Schmidt says brand integrations are getting even more efficient for brands by applying AI to measure and predict show success. BEN has invested in algorithms specifically designed to predict which new shows are likely to be hits and which will flop.
Additionally, BEN’s AI takes the human subjectivity and guesswork out of the process of integrating brands across content – something that’s vital now that BEN works with brands on more than 3,500 films, TV and streaming opportunities each year. “How do you scale human subjectivity out of looking at content?” she asks.
“Our AI looks at the cast, producers, genre and synopsis to predict the performance of unproven properties.” The 2019 Upfronts highlighted the power of AI in predicting show performance. BEN’s tools analyzed all the shows across the May Upfronts and predicted 10 out of 10 of the top broadcasts in the new September season: “It’s human gut versus technology, that’s how we’re helping brands,” Schmidt says.
The future for streaming
This need for powerful technology will only grow as we work through the implications of the pandemic.
Schmidt predicts that the rise of streaming will continue, leading to a significant cultural and societal impact on content by making larger spaces for diverse storytelling and providing platforms for stories with more breadth in which brands will be able to integrate. She’s also seeing a big increase in unscripted reality shows because they’re easier to film and produce while maintaining safe conditions, also helping audiences disconnect from the pressures of their own lives. Just consider this: CBS topped the network ratings with the Big Brother premiere, Freeform commissioned Love in the Time of Corona, while the Kardashians are shooting their own footage.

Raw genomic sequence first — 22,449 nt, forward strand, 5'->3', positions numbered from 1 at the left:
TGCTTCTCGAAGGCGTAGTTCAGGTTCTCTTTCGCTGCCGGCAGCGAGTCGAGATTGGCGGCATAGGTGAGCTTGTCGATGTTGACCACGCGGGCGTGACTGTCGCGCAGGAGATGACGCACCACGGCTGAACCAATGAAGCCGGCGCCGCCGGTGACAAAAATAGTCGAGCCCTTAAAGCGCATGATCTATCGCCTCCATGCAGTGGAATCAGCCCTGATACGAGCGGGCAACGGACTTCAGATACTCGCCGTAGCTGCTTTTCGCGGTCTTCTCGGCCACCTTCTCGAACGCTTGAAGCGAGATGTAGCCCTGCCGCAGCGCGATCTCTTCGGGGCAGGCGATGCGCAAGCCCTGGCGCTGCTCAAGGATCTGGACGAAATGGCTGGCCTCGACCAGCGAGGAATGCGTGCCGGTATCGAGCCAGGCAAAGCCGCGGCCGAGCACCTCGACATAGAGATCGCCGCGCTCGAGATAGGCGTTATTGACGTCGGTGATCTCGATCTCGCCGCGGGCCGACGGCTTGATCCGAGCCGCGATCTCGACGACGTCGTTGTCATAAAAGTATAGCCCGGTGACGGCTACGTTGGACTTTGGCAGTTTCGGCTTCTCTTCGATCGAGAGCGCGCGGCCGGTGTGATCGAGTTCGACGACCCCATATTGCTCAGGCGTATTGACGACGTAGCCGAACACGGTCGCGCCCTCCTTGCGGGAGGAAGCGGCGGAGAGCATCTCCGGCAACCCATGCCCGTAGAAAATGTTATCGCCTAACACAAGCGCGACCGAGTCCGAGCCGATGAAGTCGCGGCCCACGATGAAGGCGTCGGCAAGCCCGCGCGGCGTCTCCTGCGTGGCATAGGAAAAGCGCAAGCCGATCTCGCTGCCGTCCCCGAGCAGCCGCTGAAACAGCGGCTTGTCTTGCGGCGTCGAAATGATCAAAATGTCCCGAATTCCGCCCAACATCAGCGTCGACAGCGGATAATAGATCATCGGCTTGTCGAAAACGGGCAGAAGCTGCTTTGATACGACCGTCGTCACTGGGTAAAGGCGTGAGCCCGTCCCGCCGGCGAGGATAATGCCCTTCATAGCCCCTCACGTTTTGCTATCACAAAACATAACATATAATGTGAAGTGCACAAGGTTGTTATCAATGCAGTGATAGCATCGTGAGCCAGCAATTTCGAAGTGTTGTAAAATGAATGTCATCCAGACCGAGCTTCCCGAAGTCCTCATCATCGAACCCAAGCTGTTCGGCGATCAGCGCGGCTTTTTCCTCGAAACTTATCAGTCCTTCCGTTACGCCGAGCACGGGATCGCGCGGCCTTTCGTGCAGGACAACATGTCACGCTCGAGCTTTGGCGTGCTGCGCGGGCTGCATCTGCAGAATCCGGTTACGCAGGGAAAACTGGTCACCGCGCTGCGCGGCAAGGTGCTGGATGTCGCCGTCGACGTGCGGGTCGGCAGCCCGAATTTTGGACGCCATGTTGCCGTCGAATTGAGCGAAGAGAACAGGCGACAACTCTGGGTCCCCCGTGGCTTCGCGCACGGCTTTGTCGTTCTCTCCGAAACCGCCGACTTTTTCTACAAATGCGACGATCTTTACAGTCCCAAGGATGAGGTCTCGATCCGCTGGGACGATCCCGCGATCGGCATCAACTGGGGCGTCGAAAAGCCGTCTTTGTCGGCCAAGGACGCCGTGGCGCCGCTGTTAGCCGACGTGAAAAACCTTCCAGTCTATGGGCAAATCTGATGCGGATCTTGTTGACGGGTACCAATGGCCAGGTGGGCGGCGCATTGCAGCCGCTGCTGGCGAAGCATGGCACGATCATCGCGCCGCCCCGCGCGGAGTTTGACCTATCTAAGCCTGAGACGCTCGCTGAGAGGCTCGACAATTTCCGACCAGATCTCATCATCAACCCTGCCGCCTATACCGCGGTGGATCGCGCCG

Looking more broadly, advertisers are now part of a world in which everything is streaming. This provides an opportunity to go beyond simply applying old tactics to new media, but to think more broadly about reaching audiences by creating partnerships with content creators across platforms. Brands that understand this, and appreciate that product placement is a powerful and efficient way to connect with audiences, will thrive.
The rise of product placement and influencer marketing, created in partnership with BEN, explores the latest developments and capabilities available to marketers through brand integration, with insights, tips, and case studies to inspire your next big campaign. Click here to download this critical intelligence today.